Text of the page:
The Cowboys missed the playoffs this season, and that doesn’t appear to be acceptable in the eyes of the team’s brass.
Team owner Jerry Jones spoke about the team’s disappointing 2017 campaign during his weekly radio appearance on 105.3 The Fan in Dallas, and specifically mentioned that veteran receiver Dez Bryant needs to provide more big plays on offense in the future.
“Well, I think Dez is right,” Jones said on Tuesday, as transcribed by Nick Shook of NFL.com. “We need more from Dez. We need bigger plays. That’s obvious to everybody is we didn’t get big plays. I don’t know that you ever get enough of them, but we certainly didn’t get the amount that we have to have to change our fate here. And, so, I agree with him. We need to have bigger plays.
“There’s a lot into that, but we’ve got to get more from — he’s [a] top player on our team. He certainly expects to make big plays, the expectation for Dak [Prescott] to get him the ball is there. We’ve gotten used to it. Yeah, we need more from that area.”
Bryant hauled in 69 receptions for 838 yards this season, and caught only six touchdown passes in 16 games. To Jones’ point, he averaged only 12.1 yards per catch — the lowest of his entire eight-year career. Bryant produced only two plays of 40 yards or more, and eight of 20 yards or more, so Jones’ argument does appear to have some weight. Dez, however, isn’t the same player he was a few years back, and may be moving out of his prime years, so the team may need to temper its expectations about him still being a big-play receiver. It might be time to acknowledge that he’s becoming more of a possession guy, and there’s nothing wrong with that.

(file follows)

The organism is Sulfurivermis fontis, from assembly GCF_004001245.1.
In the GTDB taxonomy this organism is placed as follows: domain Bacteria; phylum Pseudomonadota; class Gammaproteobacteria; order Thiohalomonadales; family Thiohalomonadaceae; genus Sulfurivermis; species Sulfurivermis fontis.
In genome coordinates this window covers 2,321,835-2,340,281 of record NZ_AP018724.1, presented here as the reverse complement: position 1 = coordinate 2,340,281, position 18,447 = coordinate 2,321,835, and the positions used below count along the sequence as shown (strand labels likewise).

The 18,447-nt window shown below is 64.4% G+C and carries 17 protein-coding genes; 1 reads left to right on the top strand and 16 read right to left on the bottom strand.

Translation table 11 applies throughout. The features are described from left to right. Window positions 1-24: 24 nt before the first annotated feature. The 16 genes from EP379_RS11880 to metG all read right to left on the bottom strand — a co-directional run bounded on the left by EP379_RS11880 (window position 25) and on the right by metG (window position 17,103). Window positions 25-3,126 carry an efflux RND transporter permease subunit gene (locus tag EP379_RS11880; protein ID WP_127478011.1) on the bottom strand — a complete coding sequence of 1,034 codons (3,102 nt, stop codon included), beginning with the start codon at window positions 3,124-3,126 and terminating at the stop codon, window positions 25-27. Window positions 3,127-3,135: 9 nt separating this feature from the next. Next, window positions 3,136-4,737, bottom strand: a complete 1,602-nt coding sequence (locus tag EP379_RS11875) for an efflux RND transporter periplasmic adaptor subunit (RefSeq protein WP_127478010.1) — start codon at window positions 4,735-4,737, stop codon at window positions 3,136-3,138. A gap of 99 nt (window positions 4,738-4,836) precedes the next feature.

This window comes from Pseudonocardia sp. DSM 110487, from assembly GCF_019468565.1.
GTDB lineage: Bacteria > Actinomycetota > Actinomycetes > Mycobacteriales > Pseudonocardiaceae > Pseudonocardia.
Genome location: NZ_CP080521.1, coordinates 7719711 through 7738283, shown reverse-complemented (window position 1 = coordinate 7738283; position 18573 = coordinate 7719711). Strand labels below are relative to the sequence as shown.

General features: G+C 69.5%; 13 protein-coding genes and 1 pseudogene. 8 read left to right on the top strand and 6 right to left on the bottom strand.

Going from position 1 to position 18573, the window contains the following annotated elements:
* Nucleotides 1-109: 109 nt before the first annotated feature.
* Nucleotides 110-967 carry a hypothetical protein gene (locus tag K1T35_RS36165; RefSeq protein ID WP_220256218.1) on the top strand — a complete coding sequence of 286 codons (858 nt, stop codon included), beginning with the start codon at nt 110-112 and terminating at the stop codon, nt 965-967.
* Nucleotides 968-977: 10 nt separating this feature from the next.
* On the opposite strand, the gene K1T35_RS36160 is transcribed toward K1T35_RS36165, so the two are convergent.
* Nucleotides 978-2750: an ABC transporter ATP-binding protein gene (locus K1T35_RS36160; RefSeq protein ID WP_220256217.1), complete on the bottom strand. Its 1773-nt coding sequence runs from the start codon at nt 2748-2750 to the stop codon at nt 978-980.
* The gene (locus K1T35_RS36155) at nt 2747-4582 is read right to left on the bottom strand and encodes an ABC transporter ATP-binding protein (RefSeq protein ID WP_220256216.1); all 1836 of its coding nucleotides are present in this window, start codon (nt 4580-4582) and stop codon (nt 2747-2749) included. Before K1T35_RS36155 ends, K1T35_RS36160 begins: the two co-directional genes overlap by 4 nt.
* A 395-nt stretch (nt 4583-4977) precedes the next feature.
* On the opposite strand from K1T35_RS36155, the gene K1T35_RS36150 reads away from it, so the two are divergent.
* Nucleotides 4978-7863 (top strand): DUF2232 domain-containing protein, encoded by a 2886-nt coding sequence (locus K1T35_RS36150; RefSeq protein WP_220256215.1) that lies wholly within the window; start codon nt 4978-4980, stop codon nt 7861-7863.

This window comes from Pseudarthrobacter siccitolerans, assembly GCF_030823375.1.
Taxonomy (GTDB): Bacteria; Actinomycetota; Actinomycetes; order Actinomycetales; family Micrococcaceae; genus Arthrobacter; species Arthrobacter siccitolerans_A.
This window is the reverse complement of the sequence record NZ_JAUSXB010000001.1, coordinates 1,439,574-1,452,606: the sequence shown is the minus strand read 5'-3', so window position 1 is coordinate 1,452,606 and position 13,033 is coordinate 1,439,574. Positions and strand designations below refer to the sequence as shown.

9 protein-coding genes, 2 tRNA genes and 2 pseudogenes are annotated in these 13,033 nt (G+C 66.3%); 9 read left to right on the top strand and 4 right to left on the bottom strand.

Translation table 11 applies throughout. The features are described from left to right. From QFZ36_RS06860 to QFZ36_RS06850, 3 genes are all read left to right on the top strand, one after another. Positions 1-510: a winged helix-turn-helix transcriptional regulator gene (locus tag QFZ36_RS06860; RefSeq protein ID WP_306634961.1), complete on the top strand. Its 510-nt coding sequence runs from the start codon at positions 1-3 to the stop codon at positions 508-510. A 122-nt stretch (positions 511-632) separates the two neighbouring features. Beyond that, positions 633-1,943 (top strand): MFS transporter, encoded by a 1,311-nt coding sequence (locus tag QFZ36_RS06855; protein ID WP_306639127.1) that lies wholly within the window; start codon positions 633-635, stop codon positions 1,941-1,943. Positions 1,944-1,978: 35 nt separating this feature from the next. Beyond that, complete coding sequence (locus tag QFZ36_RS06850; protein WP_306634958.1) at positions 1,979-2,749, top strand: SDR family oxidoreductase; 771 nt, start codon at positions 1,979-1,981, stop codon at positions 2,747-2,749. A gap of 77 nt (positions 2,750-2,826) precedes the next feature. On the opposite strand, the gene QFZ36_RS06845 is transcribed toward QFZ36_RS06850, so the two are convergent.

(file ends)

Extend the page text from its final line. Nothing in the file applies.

The Cowboys receiver has two years left on his current deal, but he has the option to opt out after 2018. He’s set to earn $12.5 million next season, and it really wouldn’t be a shock if the team eventually trades him in the offseason. The headache from his emotional outbursts may not be worth his play on the field, especially with him not looking like the explosive, dominant receiver he once was.